The Seychelles are a group of umpty-two islands in the Indian Ocean, just off the west coast of Africa (Africa is the big exploitable thing below Europe).
Originally the islands were claimed by the French, however in the late eighteenth century the British turned up with their warships to blast the French to buggery. The Seychelles were a strategically important centre for the slave trade, with thousands of slaves being kept on the island. The British technically abolished slavery in the Empire in 1807. However, the plantation owners in the Seychelles had any carrier pigeons bearing the news shot on sight and they managed to hang on grimly to their human possessions until 1835.
Consequently the people of the Seychelles, and the food, are a curious but tasty mixture of French, African, Indian and English.
The tiny capital of the Seychelles is on the main island of Mahe. It’s called Victoria, but you can bet it wasn’t the French that called it that. It has a clock tower identical to the one outside Victoria Station in London, although the London one is rubbish and runs four hours slow compared to the one in Mahe.
The shops in Victoria are not Oxford Street, Fifth Avenue or even Birmingham Bull Ring. Mostly they are tatty little shacks selling the essentials. Actually, it is just like Birmingham.
There are some shops selling tourist nonsense, but if you came on an expensive holiday to the Seychelles for shopping trips then you probably have more money than sense.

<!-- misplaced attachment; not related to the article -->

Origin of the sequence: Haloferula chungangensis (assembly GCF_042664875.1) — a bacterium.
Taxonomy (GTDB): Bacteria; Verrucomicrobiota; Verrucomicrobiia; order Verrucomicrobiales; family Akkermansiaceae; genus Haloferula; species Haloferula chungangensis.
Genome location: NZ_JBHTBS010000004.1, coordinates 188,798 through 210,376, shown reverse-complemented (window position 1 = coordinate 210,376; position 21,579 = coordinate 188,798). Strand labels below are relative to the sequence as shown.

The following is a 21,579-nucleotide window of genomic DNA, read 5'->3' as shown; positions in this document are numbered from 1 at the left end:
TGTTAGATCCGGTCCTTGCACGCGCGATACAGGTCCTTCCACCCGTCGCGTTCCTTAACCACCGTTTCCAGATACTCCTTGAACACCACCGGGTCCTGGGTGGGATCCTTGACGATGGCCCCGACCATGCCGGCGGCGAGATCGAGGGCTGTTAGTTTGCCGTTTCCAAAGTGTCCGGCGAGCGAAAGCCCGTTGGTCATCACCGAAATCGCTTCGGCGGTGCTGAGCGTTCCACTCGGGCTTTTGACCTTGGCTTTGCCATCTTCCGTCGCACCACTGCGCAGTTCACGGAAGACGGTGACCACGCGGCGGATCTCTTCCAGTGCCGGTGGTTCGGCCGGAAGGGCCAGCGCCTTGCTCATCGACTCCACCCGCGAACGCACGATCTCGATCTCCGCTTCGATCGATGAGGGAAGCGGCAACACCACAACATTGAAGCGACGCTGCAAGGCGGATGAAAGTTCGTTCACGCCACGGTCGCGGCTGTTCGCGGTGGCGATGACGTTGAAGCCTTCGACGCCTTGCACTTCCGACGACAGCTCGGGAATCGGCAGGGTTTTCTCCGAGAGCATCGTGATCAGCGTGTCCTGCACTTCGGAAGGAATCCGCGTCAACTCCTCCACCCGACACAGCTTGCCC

Victoria has also got a fish market. That’s worth a visit if you like looking at dead fish.
There’s quite a nice botanical gardens. If you’re not going to make it to the island of Praslin then these gardens may be your only chance to see the famous rudeness of the Coco De Mer. This is a large coconut that looks like a fanny. This is not an American fanny but an English one, which is a lot naughtier. Although I suppose that depends on what you like to get up to between the sheets.
The main bar, and perhaps the only one, is The Pirates Arms. The food is okay and it has a certain ambience. It’s the sort of place where you could imagine Ernest Hemingway sitting at a table, just watching the world go by. And then punching somebody’s lights out.
There’s an international airport on Mahe that is just about capable of taking Jumbo jets, although the odd one slides off the end of the runway and into the sea. So make sure that your life jacket is on when you land, despite the fight the cabin staff might put up.
If you think this is something to be concerned about, wait until you realise that there is only going to be one pilot driving your tiny little plane when you go island hopping. Make sure you ask him if he has any history of heart trouble before taking your seat. If he looks even slightly overweight you are within your rights to request a replacement.